•Menstrual bleeding — hormone use usually causes menstrual bleeding to completely stop within five months. Any bleeding that you experience after your periods stop should be further examined. This could signal a serious health problem.

    Again, it is important that you go to the gynecologist to get the care you need. Remember, you have the right to choose your health care provider. It is important to find one who you trust, and feel safe and comfortable with."


    This is what Hudsons' says:

    "Pap smear/Pelvic exam

    A large portion of trans men are extremely uncomfortable with having female genitalia and/or reproductive organs. Though a percentage of trans men may have their uteruses and/or ovaries surgically removed, and may also have genital surgery, others do not have those surgeries at all.

    Those trans men who still have their uteruses and ovaries should have regular pelvic exams with Pap smears. If a trans man is having or has had any kind of penetrative sex in the vaginal opening, Pap smears should be performed regularly (usually every year or every two years, depending on test results and sexual activity). As uncomfortable as this may be, it is a wise choice. Regular Pap smears can identify pre-cancerous cells on the cervix in their early stages, in time for treatment.

    Routine Pap smears can be performed in a general practitioner's office-- the patient need not go to a ob/gyn or "woman's clinic" if he is not comfortable doing so."


    Some FTMs have sex with men, or have had sex with men. If they are having sex with men, then a regular pap smear is important to check the cervix for any changes.

  5. no medical advice, just observations.

    I think there are short-term issues with injuries after any short-term changes in testosterone levels, for example, tendon rupture after taking testosterone, and also certain corticosteroids, as well as long-term issues with injuries and osteroporosis with long-term reductions in sex hormone levels. I don't know how well substitution is supposed to work.

    I think Spironolactone accumulates in the brain. Spiro is a potassium-sparing diuretic, so it's important to avoid excess potassium and to get enough sodium. Spiro causes frequent urination, lowered blood pressure, and often dizziness, so it can be an issue if you are already facing any of these. It has a lag time, so lowered blood pressure and dizziness can start after a couple days, and can persist until a couple days off. I think Spiro can also cause testosterone spikes for a few days after going on and off. It can certainly cause stress issues for a few days. It also causes stomach trouble.

  6. What happens with long term testosterone use in otherwise healthy women? Where are the long term studies? This is what I'm concerned about.

  7. This individual really looks confused.


    Going off testosterone.. "not healthy down there"


    This woman looks depressed. Does "T" do this? Or, was this person always depressed, and thought that "T" was the magical cure.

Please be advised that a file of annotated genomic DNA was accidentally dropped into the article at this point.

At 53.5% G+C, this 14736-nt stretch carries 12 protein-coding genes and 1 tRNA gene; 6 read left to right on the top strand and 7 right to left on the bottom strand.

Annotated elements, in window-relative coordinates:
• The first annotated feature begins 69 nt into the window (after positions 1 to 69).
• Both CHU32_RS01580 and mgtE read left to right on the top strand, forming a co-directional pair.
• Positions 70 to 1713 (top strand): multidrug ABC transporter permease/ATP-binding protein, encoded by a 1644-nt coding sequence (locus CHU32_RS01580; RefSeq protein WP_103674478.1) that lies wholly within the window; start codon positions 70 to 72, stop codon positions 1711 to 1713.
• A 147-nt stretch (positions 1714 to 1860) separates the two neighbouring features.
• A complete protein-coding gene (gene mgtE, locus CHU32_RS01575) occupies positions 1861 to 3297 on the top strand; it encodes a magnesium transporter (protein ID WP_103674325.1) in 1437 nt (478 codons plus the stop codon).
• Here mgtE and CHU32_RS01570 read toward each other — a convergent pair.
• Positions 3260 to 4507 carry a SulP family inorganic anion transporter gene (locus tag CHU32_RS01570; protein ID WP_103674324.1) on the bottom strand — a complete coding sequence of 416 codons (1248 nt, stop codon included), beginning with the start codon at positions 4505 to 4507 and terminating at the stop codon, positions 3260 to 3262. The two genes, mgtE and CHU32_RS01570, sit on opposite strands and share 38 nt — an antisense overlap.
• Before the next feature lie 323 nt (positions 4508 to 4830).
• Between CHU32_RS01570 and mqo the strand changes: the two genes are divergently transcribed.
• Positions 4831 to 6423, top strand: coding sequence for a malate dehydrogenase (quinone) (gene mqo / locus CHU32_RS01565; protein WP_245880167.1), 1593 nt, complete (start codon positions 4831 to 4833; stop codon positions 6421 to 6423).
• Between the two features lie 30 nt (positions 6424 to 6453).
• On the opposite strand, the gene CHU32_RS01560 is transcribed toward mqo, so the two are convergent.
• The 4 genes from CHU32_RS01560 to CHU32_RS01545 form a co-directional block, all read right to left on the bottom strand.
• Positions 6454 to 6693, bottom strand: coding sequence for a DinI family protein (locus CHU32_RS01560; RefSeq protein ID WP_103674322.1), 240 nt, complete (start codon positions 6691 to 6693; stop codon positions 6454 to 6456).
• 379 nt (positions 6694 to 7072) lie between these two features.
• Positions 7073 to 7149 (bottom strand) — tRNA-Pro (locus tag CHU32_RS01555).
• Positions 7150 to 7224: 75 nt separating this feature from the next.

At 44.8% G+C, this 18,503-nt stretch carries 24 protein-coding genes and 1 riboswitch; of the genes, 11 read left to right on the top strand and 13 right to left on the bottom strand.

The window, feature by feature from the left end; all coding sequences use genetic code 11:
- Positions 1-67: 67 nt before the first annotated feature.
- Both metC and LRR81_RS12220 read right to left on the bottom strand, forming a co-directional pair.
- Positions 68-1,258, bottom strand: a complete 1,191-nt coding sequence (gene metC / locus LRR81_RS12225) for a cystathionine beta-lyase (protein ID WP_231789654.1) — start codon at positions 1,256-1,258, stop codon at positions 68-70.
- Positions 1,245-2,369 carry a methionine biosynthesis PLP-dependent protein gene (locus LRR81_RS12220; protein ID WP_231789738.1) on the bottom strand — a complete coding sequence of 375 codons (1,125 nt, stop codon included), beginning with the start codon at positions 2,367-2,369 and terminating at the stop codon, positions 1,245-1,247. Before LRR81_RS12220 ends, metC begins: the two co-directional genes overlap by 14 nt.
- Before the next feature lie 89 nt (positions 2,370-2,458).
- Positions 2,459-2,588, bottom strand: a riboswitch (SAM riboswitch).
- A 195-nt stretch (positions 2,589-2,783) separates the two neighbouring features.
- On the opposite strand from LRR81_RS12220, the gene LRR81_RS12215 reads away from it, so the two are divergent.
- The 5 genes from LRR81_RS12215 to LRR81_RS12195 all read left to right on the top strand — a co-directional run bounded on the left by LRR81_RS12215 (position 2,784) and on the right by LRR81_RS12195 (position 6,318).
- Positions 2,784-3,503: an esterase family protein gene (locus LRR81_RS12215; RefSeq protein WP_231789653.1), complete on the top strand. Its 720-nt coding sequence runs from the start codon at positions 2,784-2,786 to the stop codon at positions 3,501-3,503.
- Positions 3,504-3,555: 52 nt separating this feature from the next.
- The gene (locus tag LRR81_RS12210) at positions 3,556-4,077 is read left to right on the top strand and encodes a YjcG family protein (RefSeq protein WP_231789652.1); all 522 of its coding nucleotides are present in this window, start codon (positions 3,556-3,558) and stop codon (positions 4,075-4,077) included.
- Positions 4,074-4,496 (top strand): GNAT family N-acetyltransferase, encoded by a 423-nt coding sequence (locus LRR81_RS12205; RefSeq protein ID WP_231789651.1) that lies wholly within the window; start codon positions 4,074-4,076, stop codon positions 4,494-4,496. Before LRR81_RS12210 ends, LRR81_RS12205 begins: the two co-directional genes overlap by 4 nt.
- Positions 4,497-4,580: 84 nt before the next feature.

8. Mental Effects of Testosterone (from personal stories of "T" use)

    •I was more likely to take risks. This may have been a direct product of
    •A heightened sense of self-confidence
    •I started watching porn, which I had never had an interest in before. I watched it more and more frequently, and became reliant on it. The subject matter got more and more extreme. I was ashamed, and I couldn’t stop. Plateau was around an hour or two a day.
    •My thoughts revolved around sex a lot of the time
    •Passing as a result of taking T lead to me mentally separating myself from women and allowed misogynistic thoughts to subtly work into my head.
    •My ability to articulate myself was diminished and
    •I valued concise language over detailed descriptions
    •I stopped writing for the most part even though that had been an important creative outlet for me my whole life
    •My incredibly intricate inner world all but died, but I never noticed until I went off T and re-discovered it
    •My emotions were monochromatic and simplified. Virtually all feelings fell into the categories of anger, happiness, discontent, or content.
    •Most negative emotions, i.e. sadness or frustration, translated into anger.
    •D.y.s.p.h.o.r.i.a. Not having a penis became more and more of a mental hindrance. Living in a female body got exponentially more difficult the longer I was on T. My perception of my body was a continually warping funhouse mirror.
    •My sexuality changed (at least functionally.) A number of factors influenced this (re-traumatizing as a coping mechanism, higher value of masculinity, much higher libido, identity with male queerness) but testosterone was what spurred a shift in my thoughts and behavior. I was/am exclusively attracted to women pre-T and post-T, so this particular aspect is disconcerting.

    Aside from the daily anger and dysphoria, my faded inner life was the biggest negative aspect of being on T for me. I find it rather disturbing that I didn’t even notice it being gone. It was replaced by a blank state of ok-ness when I wasn’t angry, which I viewed as improved mental health - but it was really just a loss of self.